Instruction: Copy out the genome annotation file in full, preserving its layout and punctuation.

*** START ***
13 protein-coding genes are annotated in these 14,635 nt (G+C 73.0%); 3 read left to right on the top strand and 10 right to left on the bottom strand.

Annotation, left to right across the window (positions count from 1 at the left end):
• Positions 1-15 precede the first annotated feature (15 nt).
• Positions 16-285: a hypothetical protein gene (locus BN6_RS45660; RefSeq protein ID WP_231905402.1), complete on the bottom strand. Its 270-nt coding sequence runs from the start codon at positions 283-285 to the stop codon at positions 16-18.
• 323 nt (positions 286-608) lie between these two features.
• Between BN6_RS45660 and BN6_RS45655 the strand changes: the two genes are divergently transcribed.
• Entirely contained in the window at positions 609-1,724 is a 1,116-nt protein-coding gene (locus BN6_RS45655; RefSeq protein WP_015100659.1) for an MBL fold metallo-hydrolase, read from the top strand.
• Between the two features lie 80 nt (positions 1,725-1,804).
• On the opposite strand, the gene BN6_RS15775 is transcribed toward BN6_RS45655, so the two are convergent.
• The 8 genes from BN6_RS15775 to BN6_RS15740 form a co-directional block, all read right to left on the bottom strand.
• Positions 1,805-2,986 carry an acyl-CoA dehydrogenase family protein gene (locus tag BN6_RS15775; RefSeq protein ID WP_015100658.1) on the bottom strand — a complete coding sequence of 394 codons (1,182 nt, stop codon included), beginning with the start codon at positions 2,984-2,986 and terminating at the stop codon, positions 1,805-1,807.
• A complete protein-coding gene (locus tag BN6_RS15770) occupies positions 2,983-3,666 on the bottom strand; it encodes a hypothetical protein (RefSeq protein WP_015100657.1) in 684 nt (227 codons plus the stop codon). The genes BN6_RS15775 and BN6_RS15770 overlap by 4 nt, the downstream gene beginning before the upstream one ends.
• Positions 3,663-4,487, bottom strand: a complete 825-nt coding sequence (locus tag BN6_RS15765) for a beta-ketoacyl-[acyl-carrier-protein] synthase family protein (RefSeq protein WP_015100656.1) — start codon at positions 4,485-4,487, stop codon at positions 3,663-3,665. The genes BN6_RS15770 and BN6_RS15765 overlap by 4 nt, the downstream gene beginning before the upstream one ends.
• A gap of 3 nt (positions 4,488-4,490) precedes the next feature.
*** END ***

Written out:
13 protein-coding genes are annotated in these 14,635 nt (G+C 73.0%); 3 read left to right on the top strand and 10 right to left on the bottom strand.

Annotation, left to right across the window (positions count from 1 at the left end):
• Positions 1-15 precede the first annotated feature (15 nt).
• Positions 16-285: a hypothetical protein gene (locus BN6_RS45660; RefSeq protein ID WP_231905402.1), complete on the bottom strand. Its 270-nt coding sequence runs from the start codon at positions 283-285 to the stop codon at positions 16-18.
• 323 nt (positions 286-608) lie between these two features.
• Between BN6_RS45660 and BN6_RS45655 the strand changes: the two genes are divergently transcribed.
• Entirely contained in the window at positions 609-1,724 is a 1,116-nt protein-coding gene (locus BN6_RS45655; RefSeq protein WP_015100659.1) for an MBL fold metallo-hydrolase, read from the top strand.
• Between the two features lie 80 nt (positions 1,725-1,804).
• On the opposite strand, the gene BN6_RS15775 is transcribed toward BN6_RS45655, so the two are convergent.
• The 8 genes from BN6_RS15775 to BN6_RS15740 form a co-directional block, all read right to left on the bottom strand.
• Positions 1,805-2,986 carry an acyl-CoA dehydrogenase family protein gene (locus tag BN6_RS15775; RefSeq protein ID WP_015100658.1) on the bottom strand — a complete coding sequence of 394 codons (1,182 nt, stop codon included), beginning with the start codon at positions 2,984-2,986 and terminating at the stop codon, positions 1,805-1,807.
• A complete protein-coding gene (locus tag BN6_RS15770) occupies positions 2,983-3,666 on the bottom strand; it encodes a hypothetical protein (RefSeq protein WP_015100657.1) in 684 nt (227 codons plus the stop codon). The genes BN6_RS15775 and BN6_RS15770 overlap by 4 nt, the downstream gene beginning before the upstream one ends.
• Positions 3,663-4,487, bottom strand: a complete 825-nt coding sequence (locus tag BN6_RS15765) for a beta-ketoacyl-[acyl-carrier-protein] synthase family protein (RefSeq protein WP_015100656.1) — start codon at positions 4,485-4,487, stop codon at positions 3,663-3,665. The genes BN6_RS15770 and BN6_RS15765 overlap by 4 nt, the downstream gene beginning before the upstream one ends.
• A gap of 3 nt (positions 4,488-4,490) precedes the next feature.